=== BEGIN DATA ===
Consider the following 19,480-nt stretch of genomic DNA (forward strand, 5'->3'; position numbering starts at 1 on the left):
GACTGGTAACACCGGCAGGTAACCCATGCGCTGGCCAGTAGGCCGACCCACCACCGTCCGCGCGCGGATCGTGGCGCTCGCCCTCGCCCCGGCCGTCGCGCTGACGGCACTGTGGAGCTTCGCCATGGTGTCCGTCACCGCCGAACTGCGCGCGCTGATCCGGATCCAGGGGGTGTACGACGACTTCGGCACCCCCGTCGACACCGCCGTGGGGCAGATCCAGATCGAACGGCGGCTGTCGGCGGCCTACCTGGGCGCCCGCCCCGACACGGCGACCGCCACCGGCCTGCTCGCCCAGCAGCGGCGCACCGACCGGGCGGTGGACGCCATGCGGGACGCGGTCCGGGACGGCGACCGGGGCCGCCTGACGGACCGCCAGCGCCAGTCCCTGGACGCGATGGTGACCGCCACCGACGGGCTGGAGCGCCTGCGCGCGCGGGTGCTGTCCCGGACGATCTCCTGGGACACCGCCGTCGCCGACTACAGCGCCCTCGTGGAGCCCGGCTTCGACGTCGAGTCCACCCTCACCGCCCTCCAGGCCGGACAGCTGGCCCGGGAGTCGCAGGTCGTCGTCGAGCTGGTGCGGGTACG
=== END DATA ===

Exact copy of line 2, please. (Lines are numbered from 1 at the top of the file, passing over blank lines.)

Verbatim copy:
GACTGGTAACACCGGCAGGTAACCCATGCGCTGGCCAGTAGGCCGACCCACCACCGTCCGCGCGCGGATCGTGGCGCTCGCCCTCGCCCCGGCCGTCGCGCTGACGGCACTGTGGAGCTTCGCCATGGTGTCCGTCACCGCCGAACTGCGCGCGCTGATCCGGATCCAGGGGGTGTACGACGACTTCGGCACCCCCGTCGACACCGCCGTGGGGCAGATCCAGATCGAACGGCGGCTGTCGGCGGCCTACCTGGGCGCCCGCCCCGACACGGCGACCGCCACCGGCCTGCTCGCCCAGCAGCGGCGCACCGACCGGGCGGTGGACGCCATGCGGGACGCGGTCCGGGACGGCGACCGGGGCCGCCTGACGGACCGCCAGCGCCAGTCCCTGGACGCGATGGTGACCGCCACCGACGGGCTGGAGCGCCTGCGCGCGCGGGTGCTGTCCCGGACGATCTCCTGGGACACCGCCGTCGCCGACTACAGCGCCCTCGTGGAGCCCGGCTTCGACGTCGAGTCCACCCTCACCGCCCTCCAGGCCGGACAGCTGGCCCGGGAGTCGCAGGTCGTCGTCGAGCTGGTGCGGGTACG